Today you take a train with five hundred children from Kazan to Turkestan, tomorrow you execute a detachment of Cossacks, the protagonist of Train to Samarkand from the doctor who accompanied him on his mission. “With one hand you save, with the other you kill.” Train commander Dejev’s reaction: ‘I don’t kill, I punish the enemies of the revolution! Everyone does now, right?’
After the deportation of the kulaks to Siberia (Zulajka opens her eyes) and the expulsion of the Volga Germans (Volga children) in his third novel, the Russian-Tatar Guzel Jachina tells about a painful, often hidden episode in Soviet history. Read this work and with each book you will better understand how Russia became the country it is today.
Train to Samarkand takes place in 1923. Russia has endured a revolution and a civil war, and now, thanks to the new regime, there is a terrible famine: to feed the Red Army, the Bolsheviks deprived the peasants of the Volga region of their grain supply, tens of millions of people is practically without food. The same regime – in fact: the same man, head of the intelligence service Dzerzhinsky, also head of the Children’s Commission – also organizes dozens of evacuation trains for ‘starving children’ to recover in the nutritious south. (Samarkand is in present-day Uzbekistan.)
‘With one hand you save, with the other you kill’: Dejev, a civil war veteran in addition to being a train commander, appears to be a very literal embodiment of the regime with its high ideals and its militants. This also applies to his co-star, the straightforward Children’s Commissioner Belaya, who wants to comply – much more strictly than Dejev – with the rules imposed by Moscow. But much in this novel is more complex than meets the eye.
Train to Samarkand is a travelogue with features from an adventure novel: Dejev often goes on perilous expeditions to find food for his five hundred passengers. It is precisely in the relatively small story – six weeks, one train journey, a few main characters – that the author takes all the space necessary to deepen nuances.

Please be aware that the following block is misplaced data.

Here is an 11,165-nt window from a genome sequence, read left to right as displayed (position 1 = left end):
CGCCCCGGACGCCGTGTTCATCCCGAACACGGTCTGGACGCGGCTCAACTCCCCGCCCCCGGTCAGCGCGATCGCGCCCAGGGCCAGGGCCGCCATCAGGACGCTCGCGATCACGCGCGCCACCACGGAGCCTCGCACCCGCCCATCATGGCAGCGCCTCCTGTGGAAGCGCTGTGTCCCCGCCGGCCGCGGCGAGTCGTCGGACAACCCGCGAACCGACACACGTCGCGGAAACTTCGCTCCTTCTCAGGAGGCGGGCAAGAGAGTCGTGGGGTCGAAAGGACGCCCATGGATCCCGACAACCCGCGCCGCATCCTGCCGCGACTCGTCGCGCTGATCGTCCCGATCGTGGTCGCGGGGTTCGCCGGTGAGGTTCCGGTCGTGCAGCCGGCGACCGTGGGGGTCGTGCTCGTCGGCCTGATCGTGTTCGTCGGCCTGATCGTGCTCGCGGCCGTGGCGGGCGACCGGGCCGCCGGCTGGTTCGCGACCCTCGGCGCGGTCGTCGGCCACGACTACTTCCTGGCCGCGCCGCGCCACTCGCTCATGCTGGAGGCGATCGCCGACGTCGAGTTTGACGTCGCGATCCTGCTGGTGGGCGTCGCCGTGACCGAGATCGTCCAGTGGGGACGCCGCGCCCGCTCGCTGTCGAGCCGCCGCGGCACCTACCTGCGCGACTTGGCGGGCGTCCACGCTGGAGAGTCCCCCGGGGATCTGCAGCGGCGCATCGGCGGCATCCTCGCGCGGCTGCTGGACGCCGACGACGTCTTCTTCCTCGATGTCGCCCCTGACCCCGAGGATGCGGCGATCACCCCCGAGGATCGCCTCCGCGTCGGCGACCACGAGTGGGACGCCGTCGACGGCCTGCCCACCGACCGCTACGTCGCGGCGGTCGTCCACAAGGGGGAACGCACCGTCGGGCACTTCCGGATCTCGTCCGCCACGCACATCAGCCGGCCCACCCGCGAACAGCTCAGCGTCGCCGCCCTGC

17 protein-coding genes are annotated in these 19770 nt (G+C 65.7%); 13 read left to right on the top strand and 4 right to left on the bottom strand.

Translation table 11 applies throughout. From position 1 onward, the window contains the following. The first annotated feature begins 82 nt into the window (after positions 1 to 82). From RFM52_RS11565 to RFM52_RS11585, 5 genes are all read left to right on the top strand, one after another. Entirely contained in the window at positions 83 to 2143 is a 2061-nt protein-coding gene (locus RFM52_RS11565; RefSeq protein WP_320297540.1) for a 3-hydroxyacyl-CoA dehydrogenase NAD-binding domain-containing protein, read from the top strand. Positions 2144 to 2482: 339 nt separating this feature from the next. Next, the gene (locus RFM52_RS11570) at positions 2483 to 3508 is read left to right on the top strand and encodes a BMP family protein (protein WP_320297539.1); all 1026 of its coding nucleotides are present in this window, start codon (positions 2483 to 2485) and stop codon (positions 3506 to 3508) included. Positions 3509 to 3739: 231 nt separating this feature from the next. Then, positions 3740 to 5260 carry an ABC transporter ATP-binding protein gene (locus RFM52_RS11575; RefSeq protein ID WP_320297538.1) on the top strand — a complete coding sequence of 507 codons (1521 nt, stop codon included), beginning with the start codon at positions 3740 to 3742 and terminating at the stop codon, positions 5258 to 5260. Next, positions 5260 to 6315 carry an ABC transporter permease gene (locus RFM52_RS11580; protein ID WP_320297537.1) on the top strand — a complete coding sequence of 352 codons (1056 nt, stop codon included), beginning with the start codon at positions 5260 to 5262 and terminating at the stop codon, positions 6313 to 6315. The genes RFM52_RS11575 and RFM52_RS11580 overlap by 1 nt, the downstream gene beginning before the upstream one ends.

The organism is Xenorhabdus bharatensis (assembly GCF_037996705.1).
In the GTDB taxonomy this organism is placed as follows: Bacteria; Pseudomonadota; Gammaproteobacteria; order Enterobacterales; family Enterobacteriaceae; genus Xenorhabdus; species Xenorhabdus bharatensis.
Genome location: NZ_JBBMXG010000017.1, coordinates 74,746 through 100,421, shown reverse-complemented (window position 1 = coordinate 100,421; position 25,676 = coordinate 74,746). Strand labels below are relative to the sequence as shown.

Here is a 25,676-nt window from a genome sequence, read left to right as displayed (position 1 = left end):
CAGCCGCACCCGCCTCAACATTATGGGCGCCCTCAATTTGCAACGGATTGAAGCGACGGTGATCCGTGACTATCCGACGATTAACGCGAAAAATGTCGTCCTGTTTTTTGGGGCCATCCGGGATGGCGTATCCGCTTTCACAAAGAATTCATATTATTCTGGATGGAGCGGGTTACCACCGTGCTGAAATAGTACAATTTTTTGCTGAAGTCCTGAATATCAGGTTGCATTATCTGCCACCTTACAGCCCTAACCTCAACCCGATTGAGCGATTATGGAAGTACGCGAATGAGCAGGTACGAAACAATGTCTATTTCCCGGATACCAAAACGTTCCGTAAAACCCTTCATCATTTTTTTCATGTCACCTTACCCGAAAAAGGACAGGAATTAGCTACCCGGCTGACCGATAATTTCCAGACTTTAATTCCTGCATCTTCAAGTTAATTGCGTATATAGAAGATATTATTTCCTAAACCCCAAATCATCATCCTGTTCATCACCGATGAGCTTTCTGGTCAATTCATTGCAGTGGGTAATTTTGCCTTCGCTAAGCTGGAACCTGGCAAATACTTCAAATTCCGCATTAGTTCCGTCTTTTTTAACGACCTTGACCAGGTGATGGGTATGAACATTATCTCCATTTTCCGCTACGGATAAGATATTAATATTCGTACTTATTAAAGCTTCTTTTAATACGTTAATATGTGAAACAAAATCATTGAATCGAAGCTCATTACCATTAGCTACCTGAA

Jachina does not shy away from atrocities. She describes in detail the consequences of extreme hunger: In seemingly deserted villages, people are huddled in one hut, barely able to move. Their bodies are disfigured emaciated or, conversely, disfigured. ‘In the cold pans stones, earth and rotten grass. Fields without winter grain. Barn without animals. Grinding without stock.’ More than once, parents suffocate their children to spare them further suffering. A weakened girl is thrown to the wolves by her own mother in the hope that she and her stronger son will come to town.
It’s not fun on the train either: from day 1 the ambulance is full. Dejev cannot bring himself to take only healthy children who have a good chance of surviving the journey. Much to the anger of Children’s Commissioner Belaja and van Boeg, the train doctor. When cholera breaks out and children die every day, Dejev prefers to immediately fill their places with new, often weak and dirty stowaways. Is it noble, or impulsive and reckless?
Jachina therefore raises moral questions – almost between the lines – which do not only play a role in a famine or under an autocratic regime: what is a good person, when do the interests of the collective come before those of an individual? IN Train to Samarkand the answers are never straightforward.
The book also has a welcome, light-hearted side. There are Dejev’s sometimes improbable but always exciting forays – culminating in a night in a barn with a pregnant cow about to calve at any moment. Jachina always maintains tension by playing with perspective or leaving pressing questions unanswered. At the same time, the novel is rich in quiet scenes: an intimate evening between Dejev and Belaya, the cook’s boy, who irons sacks of grain and speaks calmly in his own language (he comes from a distant region and does not speak a word of Russian).
The children, who come from all corners of the world, also find comfort in language: they love nicknames, made-up words and rhymes. And blame them for once: ‘You couldn’t lose your language on walks. They couldn’t take elderly troublemakers or night thieves from you. The language didn’t wear out like shoes, didn’t get lice like underwear, but just got richer and more beautiful every day.’ Despite all the sadness, Arthur Langeveld’s inventive translation makes this book a joy to read.
Guzel Jachina: The Train to Samarkand. Translated from Russian by Arthur Langeveld. Querido; 520 pages; €27.99.